When you're terrified mid-leap

  "Within seconds I was riding a huge mule named Madonna down the North Rim of the Grand Canyon and not in a room full of people."

That is my client Diane relaying what happened as she pushed through fear in front 30 people at a storytelling workshop in Denver, Colorado. She's a psychotherapist, cancer survivor and, as you can probably tell from Madonna's appearance, a hoot of a person to hang out with.

We met seven years ago at a writing retreat in the mountains. She came to me, tears welling, halfway through the weekend to see if I could squeeze her in for a coaching session among my other appointments. She felt the retreat was hard. The others there were real writers. She wondered if maybe she should leave.

I told her she wouldn't be this upset if she didn't really want it.

There were more tears after thatClient story - Diane, and then it clicked. She was surrounded by other writers who accepted her as one of their own. She was already a writer, and could choose to stay and become an even better one. By the end of our time together, we were both laughing so loud the others shushed us. A month later she was submitting her stories for publication.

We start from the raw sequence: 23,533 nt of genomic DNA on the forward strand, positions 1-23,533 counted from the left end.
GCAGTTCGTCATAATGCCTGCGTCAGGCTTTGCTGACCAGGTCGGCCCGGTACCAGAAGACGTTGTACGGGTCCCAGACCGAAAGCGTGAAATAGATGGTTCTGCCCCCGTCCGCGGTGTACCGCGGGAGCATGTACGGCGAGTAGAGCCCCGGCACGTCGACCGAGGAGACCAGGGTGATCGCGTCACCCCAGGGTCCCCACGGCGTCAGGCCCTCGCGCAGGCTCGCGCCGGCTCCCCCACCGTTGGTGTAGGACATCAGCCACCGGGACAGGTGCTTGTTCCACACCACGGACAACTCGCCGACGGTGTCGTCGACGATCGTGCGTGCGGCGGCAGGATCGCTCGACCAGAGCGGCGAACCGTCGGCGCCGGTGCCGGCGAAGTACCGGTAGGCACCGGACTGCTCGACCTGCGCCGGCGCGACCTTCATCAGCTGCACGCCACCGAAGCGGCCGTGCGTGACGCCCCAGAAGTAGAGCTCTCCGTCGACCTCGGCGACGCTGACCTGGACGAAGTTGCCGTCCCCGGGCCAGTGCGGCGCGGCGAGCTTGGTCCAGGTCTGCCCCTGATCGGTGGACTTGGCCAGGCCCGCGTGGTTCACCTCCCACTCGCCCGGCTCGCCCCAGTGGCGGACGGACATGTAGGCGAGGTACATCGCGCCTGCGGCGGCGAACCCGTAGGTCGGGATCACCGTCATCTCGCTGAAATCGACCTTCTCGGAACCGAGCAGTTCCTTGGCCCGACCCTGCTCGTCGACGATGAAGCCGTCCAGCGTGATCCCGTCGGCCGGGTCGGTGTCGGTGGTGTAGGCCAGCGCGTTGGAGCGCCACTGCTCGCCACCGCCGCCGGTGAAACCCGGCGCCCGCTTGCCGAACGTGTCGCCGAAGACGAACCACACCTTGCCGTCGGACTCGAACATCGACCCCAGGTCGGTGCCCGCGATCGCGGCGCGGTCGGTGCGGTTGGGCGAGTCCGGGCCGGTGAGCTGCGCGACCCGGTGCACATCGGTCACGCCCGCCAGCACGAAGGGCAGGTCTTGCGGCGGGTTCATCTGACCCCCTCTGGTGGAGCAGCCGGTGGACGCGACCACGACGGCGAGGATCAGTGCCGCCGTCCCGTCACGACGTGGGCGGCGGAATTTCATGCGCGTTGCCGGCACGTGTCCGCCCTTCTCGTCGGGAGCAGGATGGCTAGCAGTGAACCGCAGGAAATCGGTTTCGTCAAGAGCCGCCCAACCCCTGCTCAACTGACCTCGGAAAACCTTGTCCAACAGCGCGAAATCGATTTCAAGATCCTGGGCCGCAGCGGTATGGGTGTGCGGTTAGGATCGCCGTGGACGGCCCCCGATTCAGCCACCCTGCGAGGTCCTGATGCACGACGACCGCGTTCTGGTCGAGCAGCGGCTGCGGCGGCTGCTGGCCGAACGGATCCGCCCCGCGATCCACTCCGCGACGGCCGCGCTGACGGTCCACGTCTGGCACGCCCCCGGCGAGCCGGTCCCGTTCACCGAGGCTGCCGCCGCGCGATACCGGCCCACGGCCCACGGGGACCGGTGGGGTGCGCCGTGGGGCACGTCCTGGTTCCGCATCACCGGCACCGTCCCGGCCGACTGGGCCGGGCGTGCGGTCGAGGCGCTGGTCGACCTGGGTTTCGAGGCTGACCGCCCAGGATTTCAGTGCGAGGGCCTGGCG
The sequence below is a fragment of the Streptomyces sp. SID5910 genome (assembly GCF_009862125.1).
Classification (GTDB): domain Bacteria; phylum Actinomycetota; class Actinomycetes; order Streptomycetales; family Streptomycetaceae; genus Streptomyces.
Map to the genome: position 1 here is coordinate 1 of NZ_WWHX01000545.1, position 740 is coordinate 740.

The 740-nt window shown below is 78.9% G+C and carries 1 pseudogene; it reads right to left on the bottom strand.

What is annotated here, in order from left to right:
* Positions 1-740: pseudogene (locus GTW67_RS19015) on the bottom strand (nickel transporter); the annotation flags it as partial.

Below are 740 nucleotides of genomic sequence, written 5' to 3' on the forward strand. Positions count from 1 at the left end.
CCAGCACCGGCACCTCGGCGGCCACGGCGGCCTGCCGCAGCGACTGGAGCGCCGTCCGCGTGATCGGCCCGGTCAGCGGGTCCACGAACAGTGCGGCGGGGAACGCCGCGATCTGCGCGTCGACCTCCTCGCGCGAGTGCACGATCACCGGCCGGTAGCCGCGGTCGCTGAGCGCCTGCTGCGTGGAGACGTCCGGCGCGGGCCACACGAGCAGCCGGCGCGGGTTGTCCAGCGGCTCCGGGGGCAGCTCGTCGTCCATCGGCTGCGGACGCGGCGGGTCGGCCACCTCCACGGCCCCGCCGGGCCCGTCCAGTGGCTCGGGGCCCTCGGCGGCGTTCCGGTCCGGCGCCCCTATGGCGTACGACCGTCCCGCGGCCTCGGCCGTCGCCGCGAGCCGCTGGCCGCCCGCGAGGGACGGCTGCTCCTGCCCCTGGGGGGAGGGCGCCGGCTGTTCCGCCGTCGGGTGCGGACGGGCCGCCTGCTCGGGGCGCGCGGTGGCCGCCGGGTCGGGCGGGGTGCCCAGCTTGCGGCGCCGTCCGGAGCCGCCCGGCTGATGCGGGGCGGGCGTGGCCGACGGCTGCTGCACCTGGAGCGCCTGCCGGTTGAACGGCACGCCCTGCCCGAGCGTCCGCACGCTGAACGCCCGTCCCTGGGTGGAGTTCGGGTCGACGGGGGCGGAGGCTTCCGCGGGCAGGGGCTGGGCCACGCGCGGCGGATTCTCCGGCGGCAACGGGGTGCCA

Another thing you learn quickly about Diane is that when she faces a fear, she goes the whole way.

She decided to pick up writing and signed up for the retreat. She decided to get over her fear of heights by riding Madonna down into the Grand Canyon. Four years ago she decided to try storytelling and ended up speaking in front of 30 people.

A couple weeks before she was on stage, she called me about the comments she received from her teacher: "I felt like a teenager who was failing a high school course. I went home and cried." 

It felt hard again, that maybe she was in over her head.

[box] My best clients are Serial Fear Facers. When you jump in with both feet, there is often a moment when you look around, terrified, and wonder what the heck you just did to yourself. [/box]

On the other end of that moment when you dust yourself off and keep going, you can almost forget it even happened, because then, like Diane, you're back doing what you do best.

"Last December I delivered the eulogy at my brother's funeral, sharing stories about him and our relationship. Everyone applauded. Can you believe that? At a funeral in Ohio? What did I do? I curtsied, of course. After all, I am a storyteller."

When you find yourself mid-leap, remember Madonna the mule, take deep breaths, call me...and whatever you do, keep going.